Monday, April 04, 2011

Google sets the menu...

I had no idea so many people use the whole Internet as their recipe book. (What would Jan do without her clipping files from food mags?) Anyhoo, like most foodies I seldom go past the first page of search results, so when Google changes the rules for search, a whole lotta suppers are decided differently.

In late February, when Google announced that it was adding a new kind of search, specifically for recipes, it seemed like good news for a site like ours -– at last Google was shining its searchlight on content we deeply care about. But then came the bad news: once you get your new recipe results, you can refine the results in just 3 ways: by ingredient, by cooking time and by calories. While Google was just trying to improve its algorithm, thereby making the path to recipes easier and more efficient, it inadvertently stepped  into the middle of the battle between the quick-and-easy faction and the cooking-matters group.
Before these new changes, Google recipe results favored sites with lots of content and good Search Engine Optimization (that is, those that organized their pages and chose their words with Google's preferences in mind) – e.g. AllRecipes and Food. Now, recipe results favor these sites, but also those with lots of additional information, such as ratings, calories, cooking times, and photos.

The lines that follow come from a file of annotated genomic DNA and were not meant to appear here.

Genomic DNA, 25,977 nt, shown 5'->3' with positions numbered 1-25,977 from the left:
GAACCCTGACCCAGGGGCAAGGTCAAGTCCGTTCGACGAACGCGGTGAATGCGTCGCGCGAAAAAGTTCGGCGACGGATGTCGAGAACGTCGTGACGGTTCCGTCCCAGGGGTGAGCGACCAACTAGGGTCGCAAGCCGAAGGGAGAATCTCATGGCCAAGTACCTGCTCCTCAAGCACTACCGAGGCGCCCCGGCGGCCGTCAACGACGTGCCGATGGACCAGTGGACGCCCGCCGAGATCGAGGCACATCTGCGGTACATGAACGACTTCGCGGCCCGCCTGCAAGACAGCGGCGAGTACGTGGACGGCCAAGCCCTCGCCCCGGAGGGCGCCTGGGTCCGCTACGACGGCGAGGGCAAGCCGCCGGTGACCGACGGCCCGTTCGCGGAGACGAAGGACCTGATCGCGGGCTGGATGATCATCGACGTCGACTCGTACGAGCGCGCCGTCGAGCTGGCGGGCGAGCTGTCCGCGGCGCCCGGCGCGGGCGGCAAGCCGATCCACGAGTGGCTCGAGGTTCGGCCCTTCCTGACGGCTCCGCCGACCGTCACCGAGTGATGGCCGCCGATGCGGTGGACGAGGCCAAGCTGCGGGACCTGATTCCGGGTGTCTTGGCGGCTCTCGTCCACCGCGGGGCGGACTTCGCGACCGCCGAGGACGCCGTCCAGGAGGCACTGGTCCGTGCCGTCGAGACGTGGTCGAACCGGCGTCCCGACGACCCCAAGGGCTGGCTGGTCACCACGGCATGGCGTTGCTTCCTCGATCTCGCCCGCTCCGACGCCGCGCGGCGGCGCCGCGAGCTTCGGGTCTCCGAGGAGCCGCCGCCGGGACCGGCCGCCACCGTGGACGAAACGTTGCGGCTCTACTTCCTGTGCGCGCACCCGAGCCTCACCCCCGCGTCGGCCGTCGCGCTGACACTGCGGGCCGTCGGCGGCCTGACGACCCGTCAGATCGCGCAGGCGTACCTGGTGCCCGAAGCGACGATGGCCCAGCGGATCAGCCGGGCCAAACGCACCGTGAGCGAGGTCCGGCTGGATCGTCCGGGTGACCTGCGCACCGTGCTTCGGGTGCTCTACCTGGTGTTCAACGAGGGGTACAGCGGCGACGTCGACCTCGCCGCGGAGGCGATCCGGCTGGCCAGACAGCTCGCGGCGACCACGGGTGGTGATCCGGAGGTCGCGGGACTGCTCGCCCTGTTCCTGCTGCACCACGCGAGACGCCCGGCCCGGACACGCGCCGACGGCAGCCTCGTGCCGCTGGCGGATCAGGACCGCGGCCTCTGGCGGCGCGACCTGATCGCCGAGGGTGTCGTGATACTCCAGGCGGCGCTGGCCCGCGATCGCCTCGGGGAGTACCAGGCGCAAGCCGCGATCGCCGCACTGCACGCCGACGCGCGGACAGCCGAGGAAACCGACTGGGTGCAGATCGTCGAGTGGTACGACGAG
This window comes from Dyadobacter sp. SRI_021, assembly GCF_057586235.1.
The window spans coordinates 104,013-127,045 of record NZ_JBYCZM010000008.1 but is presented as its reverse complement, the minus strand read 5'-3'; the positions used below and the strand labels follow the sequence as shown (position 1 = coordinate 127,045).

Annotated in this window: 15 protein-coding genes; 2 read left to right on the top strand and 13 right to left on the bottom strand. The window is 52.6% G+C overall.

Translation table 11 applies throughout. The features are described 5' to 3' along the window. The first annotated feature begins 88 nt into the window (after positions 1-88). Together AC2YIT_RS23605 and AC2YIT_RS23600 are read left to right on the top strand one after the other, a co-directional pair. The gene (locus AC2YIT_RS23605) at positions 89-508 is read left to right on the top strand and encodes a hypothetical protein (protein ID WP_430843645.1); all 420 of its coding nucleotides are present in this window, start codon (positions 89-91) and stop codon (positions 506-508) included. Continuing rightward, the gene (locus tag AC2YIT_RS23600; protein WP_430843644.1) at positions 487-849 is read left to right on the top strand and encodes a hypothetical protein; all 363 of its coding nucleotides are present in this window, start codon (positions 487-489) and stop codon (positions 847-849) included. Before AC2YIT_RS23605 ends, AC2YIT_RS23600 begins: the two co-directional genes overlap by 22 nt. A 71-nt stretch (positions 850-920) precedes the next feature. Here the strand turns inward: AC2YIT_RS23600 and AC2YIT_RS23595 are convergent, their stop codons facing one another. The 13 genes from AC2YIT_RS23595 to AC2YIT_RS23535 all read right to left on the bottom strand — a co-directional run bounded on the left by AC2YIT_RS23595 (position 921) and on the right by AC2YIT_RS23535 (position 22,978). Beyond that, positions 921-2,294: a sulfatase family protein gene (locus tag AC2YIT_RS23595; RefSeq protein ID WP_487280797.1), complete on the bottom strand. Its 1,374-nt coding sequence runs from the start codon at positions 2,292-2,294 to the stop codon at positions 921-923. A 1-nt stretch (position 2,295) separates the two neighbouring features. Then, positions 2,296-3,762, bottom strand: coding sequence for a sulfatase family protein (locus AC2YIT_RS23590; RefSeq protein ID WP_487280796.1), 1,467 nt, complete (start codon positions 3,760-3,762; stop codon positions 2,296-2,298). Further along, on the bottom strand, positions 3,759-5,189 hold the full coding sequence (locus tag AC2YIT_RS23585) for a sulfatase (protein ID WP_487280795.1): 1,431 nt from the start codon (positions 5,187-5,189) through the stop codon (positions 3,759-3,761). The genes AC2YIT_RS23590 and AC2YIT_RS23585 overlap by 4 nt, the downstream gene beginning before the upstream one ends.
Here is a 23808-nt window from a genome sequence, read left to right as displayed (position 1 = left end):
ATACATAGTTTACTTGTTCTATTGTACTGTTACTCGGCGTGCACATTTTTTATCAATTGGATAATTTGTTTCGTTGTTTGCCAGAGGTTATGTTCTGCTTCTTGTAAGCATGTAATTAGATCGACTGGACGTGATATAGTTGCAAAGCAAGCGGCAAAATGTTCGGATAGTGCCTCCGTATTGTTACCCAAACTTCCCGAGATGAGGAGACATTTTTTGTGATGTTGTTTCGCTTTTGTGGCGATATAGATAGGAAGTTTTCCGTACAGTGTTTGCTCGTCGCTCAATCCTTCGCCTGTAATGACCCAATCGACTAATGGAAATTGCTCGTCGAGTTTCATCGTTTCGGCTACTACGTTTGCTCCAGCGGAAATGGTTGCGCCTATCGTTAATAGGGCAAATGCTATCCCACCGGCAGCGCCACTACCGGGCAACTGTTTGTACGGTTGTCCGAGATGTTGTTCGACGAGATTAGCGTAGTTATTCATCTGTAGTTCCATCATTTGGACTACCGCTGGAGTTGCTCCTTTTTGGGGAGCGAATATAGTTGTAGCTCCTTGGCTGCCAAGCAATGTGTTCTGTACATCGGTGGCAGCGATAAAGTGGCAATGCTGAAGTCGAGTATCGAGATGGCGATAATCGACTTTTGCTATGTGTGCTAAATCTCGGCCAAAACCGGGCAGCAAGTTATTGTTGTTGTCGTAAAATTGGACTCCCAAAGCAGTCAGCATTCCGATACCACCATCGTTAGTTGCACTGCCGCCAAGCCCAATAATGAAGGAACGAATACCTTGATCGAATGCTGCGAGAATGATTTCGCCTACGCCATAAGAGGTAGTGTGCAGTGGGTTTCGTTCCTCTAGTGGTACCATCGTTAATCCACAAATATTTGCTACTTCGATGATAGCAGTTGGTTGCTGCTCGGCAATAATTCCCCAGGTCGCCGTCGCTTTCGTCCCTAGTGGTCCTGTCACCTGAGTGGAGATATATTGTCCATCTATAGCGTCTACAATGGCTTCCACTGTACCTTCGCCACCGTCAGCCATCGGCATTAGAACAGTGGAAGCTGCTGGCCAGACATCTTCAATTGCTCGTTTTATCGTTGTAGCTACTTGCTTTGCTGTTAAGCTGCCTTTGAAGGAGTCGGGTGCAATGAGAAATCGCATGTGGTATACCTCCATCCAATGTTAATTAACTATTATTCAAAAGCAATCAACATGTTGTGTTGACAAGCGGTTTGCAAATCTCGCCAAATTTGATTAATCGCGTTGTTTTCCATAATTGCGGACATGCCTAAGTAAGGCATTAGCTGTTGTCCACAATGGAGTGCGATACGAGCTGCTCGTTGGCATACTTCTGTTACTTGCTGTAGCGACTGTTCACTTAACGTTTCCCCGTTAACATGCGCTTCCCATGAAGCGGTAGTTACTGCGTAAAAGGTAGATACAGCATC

Imagine the blogger who has excellent recipes but has to compete against companies with staff devoted entirely to S.E.O. And who now must go back and figure out the calorie counts of all of his recipes, and then add those numbers, along with other metadata. That’s not going to happen. So the chance that that blogger’s recipes will appear anywhere near the first page of results is vanishingly small. (See Craig Goldwyn's piece on this in the Huffington Post.) [More]
It seems to me the accumulated nudges of such minor information flow influences could be considerable. Given the intensity of SEO (Search Engine Optimization) efforts by businesses, all those plans by the myriad of "ag advocates" planning to use search engine results to tell their story might be a tad naive.

While we have been worrying about the right and FNS or the left and the MSM, geeks have been undermining both on the Web. It also presents a real challenge for ag organizations who are deciding what medium to communicate through to various audiences.

I have always depended on Google and have been satisfied with the results and efficiency. But the rise of content farms and similar "first-page hogs" has diluted the results for even my arcane searches.

I may have to go to page 2!


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